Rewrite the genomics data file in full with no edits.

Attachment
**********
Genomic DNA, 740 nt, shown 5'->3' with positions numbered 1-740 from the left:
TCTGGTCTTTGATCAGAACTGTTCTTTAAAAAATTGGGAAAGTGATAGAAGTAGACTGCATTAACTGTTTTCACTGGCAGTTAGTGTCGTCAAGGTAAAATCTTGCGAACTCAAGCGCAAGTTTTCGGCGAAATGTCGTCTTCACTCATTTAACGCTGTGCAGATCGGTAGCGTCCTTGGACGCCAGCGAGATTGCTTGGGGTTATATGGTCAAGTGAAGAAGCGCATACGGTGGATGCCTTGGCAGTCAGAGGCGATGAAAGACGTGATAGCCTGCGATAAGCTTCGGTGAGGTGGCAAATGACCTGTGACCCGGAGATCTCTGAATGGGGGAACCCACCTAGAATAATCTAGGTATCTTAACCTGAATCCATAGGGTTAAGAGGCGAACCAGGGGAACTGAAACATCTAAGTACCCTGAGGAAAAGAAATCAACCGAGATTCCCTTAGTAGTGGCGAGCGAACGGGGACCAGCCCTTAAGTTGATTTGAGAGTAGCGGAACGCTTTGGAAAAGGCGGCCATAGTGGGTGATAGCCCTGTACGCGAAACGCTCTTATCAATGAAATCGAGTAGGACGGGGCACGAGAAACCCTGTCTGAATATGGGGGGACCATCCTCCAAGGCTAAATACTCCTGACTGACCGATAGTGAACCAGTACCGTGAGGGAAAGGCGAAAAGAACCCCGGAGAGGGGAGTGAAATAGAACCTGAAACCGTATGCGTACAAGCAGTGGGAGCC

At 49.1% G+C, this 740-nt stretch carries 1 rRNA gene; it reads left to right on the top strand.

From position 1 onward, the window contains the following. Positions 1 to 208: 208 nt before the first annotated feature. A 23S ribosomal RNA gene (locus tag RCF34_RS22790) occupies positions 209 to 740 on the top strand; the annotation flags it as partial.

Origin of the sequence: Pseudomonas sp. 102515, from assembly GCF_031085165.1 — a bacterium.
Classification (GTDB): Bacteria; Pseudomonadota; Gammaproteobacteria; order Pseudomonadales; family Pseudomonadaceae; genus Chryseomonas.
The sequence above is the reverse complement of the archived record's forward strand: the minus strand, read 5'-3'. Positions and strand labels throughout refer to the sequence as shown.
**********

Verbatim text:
Genomic DNA, 740 nt, shown 5'->3' with positions numbered 1-740 from the left:
TCTGGTCTTTGATCAGAACTGTTCTTTAAAAAATTGGGAAAGTGATAGAAGTAGACTGCATTAACTGTTTTCACTGGCAGTTAGTGTCGTCAAGGTAAAATCTTGCGAACTCAAGCGCAAGTTTTCGGCGAAATGTCGTCTTCACTCATTTAACGCTGTGCAGATCGGTAGCGTCCTTGGACGCCAGCGAGATTGCTTGGGGTTATATGGTCAAGTGAAGAAGCGCATACGGTGGATGCCTTGGCAGTCAGAGGCGATGAAAGACGTGATAGCCTGCGATAAGCTTCGGTGAGGTGGCAAATGACCTGTGACCCGGAGATCTCTGAATGGGGGAACCCACCTAGAATAATCTAGGTATCTTAACCTGAATCCATAGGGTTAAGAGGCGAACCAGGGGAACTGAAACATCTAAGTACCCTGAGGAAAAGAAATCAACCGAGATTCCCTTAGTAGTGGCGAGCGAACGGGGACCAGCCCTTAAGTTGATTTGAGAGTAGCGGAACGCTTTGGAAAAGGCGGCCATAGTGGGTGATAGCCCTGTACGCGAAACGCTCTTATCAATGAAATCGAGTAGGACGGGGCACGAGAAACCCTGTCTGAATATGGGGGGACCATCCTCCAAGGCTAAATACTCCTGACTGACCGATAGTGAACCAGTACCGTGAGGGAAAGGCGAAAAGAACCCCGGAGAGGGGAGTGAAATAGAACCTGAAACCGTATGCGTACAAGCAGTGGGAGCC

At 49.1% G+C, this 740-nt stretch carries 1 rRNA gene; it reads left to right on the top strand.

From position 1 onward, the window contains the following. Positions 1 to 208: 208 nt before the first annotated feature. A 23S ribosomal RNA gene (locus tag RCF34_RS22790) occupies positions 209 to 740 on the top strand; the annotation flags it as partial.

Origin of the sequence: Pseudomonas sp. 102515, from assembly GCF_031085165.1 — a bacterium.
Classification (GTDB): Bacteria; Pseudomonadota; Gammaproteobacteria; order Pseudomonadales; family Pseudomonadaceae; genus Chryseomonas.
The sequence above is the reverse complement of the archived record's forward strand: the minus strand, read 5'-3'. Positions and strand labels throughout refer to the sequence as shown.